“We will be looking even more closely at those” in the future, a person familiar with the trade told AFP.
Elsewhere in the German economy, the European-Iranian Trade Bank (EIH) founded in 1971 is another conduit to Tehran.
Also based in Hamburg, it for now remains “fully available to you with our products and services,” the bank assures clients on its website, although “business policy decisions by European banks may result in short term or medium term restrictions on payments.”
Neither does the Bundesbank (German central bank) believe that much has so far changed for business with Iran.
“Only the European Union’s sanctions regime will be decisive,” if and when it is changed, the institution told AFP.
Any payment involving an Iranian party would have to be approved by the Bundesbank if things return to their pre-January 2016 state.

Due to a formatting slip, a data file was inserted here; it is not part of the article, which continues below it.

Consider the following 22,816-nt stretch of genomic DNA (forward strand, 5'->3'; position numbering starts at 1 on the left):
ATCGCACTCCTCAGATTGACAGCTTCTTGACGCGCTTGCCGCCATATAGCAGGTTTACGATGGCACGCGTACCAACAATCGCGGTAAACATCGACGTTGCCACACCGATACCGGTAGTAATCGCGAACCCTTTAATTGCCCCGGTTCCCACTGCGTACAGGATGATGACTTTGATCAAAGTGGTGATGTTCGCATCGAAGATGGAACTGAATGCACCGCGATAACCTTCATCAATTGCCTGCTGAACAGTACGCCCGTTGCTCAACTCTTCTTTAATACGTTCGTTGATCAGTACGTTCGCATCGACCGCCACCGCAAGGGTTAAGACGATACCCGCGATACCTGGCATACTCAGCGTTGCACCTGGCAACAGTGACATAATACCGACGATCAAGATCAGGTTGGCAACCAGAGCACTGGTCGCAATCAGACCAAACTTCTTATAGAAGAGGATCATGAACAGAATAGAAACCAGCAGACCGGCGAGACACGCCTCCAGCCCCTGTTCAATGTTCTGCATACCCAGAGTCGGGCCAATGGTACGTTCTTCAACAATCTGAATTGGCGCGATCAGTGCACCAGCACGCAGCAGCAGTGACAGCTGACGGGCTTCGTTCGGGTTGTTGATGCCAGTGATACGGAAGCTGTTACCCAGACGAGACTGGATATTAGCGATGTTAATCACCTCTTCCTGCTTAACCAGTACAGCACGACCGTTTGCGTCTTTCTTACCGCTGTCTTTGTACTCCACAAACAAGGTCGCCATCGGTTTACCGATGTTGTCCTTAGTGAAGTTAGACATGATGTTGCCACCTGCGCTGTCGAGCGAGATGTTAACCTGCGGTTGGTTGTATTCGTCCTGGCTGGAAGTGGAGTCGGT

German banking lobby group Kreditwirtschaft has called on Berlin and other EU nations to clarify their stance — and to make sure banks and their clients are “effectively protected against possible American sanctions.”
KCI’s Melfi said time is running out for EU governments to act.
“Many firms just want to stop anything with Iran, since they can’t calculate the risk of staying,” she noted.
On Friday for the first time since the Iran nuclear deal came into force in 2015, China, Russia, France, Britain and Germany gathered in Vienna — at Iran’s request — without the US, to discuss how to save the agreement.